Evangelical tribalism on display (with photos)

Evangelical tribalism on display (with photos) July 5, 2012

Buzzfeed’s Matt Stopera shares “56 Things I Learned at the Biggest Christian Music Festival in the World.”

That would be the 34th annual Creation Festival, right here in Pennsylvania. I’ve been there twice.

Stopera’s piece is similar to the handful of CBA Freak Show articles that will be coming out later this month, after the annual ritual of the Christian Booksellers Association Convention. (This year’s CBA convention — now called the “International Christian Retail Show” runs July 15-18. Look for those articles soon.) Those all follow a similar pattern to the other crop of chuckling articles that will be coming out this month after Comic-Con 2012 in San Diego.

I give Stopera credit for bringing a generous approach to the Creation Festival — he’s not sneering or condescending in the way too many reporters at events like this can be. His criticism is aimed at vendors, organizers and sometimes the overall ethos, but he avoids ridiculing the attendees themselves. And I give him extra credit because, unlike reporters passing through the CBA or Comic-Con, Stopera had to commit to three days of waiting in line for port-a-potties.

“The port-a-potties at Creation were definitely the cleanest I’ve ever been in,” he writes. “It definitely has something/everything to do with there being no drinking allowed.”

Stopera finds a host of anti-abortion, anti-Kony commerce going on in Creation’s vendor booths (causes that strike similar emotional notes in their appeal there, and that perhaps fulfill similar emotional needs). But apart from a “Don’t Mess With Marriage!” bumper-sticker from that one creepy old bumper-sticker guy, Stopera says, “I didn’t see any mention of anything gay the entire time.”

That’s almost encouraging. Almost.

Unfortunately it’s still taking place in a context in which the default setting is exclusion and condemnation. Creation isn’t going to “generate controversy” by including any openly gay artists or speakers — or even any openly non-anti-gay artists or speakers. And its practice of forbidding such artists from playing there doesn’t “generate controversy” for its target audience.

I suspect, mainly, the absence of more explicitly anti-gay material at Creation is a function of the same impulse we saw in Halee Gray Scott’s “I Am Not Charles Worley” article — the desire to be anti-gay and anti-legal-equality while still being perceived as a “nice” person.

But maybe also — maybe — the lack of anti-gay merchandise at Creation also reflects the raw profit-seeking that seems to drive so much else of what those vendors are all about at Christian festivals. Ministry schministry — those vendors are driven by supply and demand and they’ll sell whatever they think this audience would be willing to buy. So maybe they’ve learned that the younger generation that makes up the bulk of Creation’s market just isn’t interested in buying anti-gay T-shirts and that carrying that stuff only takes away valuable selling-space from more profitable T-shirts, bumper-stickers, “scripture tags” and other sorts of tribal totems.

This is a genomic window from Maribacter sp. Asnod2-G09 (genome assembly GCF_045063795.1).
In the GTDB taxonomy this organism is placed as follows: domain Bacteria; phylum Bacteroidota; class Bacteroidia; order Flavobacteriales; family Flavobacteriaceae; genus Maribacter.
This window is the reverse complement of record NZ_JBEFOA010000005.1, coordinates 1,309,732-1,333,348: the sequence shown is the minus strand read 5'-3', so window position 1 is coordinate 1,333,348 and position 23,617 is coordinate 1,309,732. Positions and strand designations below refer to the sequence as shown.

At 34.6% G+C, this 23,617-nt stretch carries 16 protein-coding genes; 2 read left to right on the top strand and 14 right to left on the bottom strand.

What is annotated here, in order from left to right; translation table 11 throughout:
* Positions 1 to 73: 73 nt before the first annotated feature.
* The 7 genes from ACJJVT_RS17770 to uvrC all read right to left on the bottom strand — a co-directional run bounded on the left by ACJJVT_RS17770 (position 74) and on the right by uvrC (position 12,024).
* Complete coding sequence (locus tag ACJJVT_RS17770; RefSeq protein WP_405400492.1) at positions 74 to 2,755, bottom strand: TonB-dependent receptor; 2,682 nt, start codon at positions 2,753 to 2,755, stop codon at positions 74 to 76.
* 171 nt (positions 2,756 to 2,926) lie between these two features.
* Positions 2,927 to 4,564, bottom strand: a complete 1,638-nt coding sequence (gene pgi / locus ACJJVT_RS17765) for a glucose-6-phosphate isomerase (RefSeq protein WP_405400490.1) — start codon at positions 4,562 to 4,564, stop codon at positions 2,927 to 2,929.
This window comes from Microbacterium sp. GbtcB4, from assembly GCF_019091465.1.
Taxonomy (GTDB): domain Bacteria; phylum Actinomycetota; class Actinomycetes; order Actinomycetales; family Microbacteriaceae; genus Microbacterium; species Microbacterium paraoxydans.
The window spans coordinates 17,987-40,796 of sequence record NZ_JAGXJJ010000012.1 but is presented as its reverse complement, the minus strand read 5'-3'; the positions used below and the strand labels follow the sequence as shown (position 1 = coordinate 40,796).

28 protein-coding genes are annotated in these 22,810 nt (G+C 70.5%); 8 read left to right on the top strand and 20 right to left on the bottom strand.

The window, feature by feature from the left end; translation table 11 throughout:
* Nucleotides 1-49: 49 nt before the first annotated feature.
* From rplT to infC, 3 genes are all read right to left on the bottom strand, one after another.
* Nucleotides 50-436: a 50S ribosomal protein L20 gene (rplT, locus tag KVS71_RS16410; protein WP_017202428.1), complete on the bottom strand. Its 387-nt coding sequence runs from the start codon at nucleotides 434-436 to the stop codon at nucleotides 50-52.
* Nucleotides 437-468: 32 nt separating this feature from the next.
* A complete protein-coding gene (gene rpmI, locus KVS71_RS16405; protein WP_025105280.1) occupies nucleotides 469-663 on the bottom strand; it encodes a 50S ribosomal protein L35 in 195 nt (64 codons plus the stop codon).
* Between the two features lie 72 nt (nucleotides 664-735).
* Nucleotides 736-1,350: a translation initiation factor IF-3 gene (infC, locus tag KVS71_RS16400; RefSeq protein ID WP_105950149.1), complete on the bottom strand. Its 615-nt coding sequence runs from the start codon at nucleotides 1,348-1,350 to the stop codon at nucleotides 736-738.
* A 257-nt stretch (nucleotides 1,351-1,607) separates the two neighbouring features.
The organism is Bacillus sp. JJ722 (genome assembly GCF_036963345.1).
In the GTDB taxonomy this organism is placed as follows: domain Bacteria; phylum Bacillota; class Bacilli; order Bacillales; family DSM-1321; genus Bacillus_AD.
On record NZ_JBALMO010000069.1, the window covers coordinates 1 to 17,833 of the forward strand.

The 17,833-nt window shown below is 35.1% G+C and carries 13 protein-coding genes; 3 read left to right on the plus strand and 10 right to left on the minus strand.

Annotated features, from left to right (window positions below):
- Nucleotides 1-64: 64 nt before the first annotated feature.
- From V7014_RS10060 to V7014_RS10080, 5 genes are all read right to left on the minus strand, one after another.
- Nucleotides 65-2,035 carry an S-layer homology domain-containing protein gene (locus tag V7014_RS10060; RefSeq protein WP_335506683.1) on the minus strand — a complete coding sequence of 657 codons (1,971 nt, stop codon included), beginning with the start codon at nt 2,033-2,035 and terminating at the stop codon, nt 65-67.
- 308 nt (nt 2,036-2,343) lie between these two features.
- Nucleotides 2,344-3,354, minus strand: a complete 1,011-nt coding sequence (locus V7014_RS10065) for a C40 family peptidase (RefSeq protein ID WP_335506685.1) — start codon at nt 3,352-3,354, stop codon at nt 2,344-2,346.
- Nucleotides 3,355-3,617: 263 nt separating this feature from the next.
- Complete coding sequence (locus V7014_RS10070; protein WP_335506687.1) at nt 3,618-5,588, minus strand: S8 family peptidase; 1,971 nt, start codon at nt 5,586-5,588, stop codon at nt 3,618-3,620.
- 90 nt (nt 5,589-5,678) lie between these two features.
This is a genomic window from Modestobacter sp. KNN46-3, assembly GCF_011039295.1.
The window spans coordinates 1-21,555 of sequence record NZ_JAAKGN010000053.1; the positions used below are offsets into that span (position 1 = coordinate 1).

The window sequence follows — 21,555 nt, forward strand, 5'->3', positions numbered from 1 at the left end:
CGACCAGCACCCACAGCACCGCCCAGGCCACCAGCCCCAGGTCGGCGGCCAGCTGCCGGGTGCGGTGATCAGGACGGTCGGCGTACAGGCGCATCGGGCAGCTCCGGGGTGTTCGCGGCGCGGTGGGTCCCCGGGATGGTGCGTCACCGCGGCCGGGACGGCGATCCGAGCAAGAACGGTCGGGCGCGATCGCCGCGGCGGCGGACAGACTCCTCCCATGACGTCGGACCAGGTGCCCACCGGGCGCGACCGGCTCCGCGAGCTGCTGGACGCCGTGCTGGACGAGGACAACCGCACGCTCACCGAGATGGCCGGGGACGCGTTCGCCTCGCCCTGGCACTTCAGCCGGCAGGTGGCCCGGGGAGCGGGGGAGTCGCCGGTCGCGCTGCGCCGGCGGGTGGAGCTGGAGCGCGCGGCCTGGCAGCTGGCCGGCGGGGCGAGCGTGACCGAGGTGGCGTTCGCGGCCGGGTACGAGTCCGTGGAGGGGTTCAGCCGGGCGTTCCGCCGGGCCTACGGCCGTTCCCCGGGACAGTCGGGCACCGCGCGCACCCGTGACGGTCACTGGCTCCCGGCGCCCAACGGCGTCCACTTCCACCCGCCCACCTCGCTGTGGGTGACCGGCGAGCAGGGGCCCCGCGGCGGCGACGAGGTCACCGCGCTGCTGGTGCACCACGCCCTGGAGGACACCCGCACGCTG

Maybe that’s part of it too. I hope.

* * * * * * * * *

The awkward, uneasy relationship that conservative Christians have with pop culture is also at work in a product Steve Buchheit alerts us to: “Clear Play, you won’t even know what you’ve missed.” The nearly life-like spokesperson in the video says:

Have you ever wished that you could eliminate offensive distractions that keep you and your family from enjoying a movie even more? Well now you can, with the Clear Play DVD Player. Just put in any movie and it will edit out the content you’re uncomfortable with.

It seems this is a real thing.

You can download the “filters” for many movies from Clear Play’s site.

You can, for example, download filters to allow you to watch a raunch-free version of Jonah Hill’s raunch-fest The Sitter. Or filters to allow you to watch a gore-and-violence-free version of Friday the 13th.

Why you would want such versions of those movies is another matter. Clear Play says their technology allows you to watch almost any movie as part a nice, respectable, G-rated “Family Movie Night.” But what kind of person would ever imagine that The Sitter or Friday the 13th ought to be part of their G-rated Family Movie Night? What is someone thinking who says, “I don’t like raunchy humor, but I’d like to watch The Sitter?” Or who says, “It would be fun to watch Friday the 13th with the kids, if only there weren’t so much violence?”

I understand the general idea here, and there are commendable reasons for wanting such a service. Not all of those reasons are necessarily as creepy as that creepy slogan: “You won’t even know what you’ve missed.” But the overall vibe one gets from Clear Play is just exactly that creepy.

And also, frankly, a bit sad. Buchheit writes, “It reminds me of the Friends episode where Phoebe finds out she really didn’t know the end of Ol’ Yeller.” And I can also imagine some poor Ned Flanders type spending 45 minutes one evening to watch both Godfather movies, then wondering why his friends thought they were so great.

“You won’t even know what you’ve missed” is a terrible marketing slogan. But it’s even worse as an epitaph — which is what it could be for those who spend their whole lives inside of this kind of sanitized bubble.

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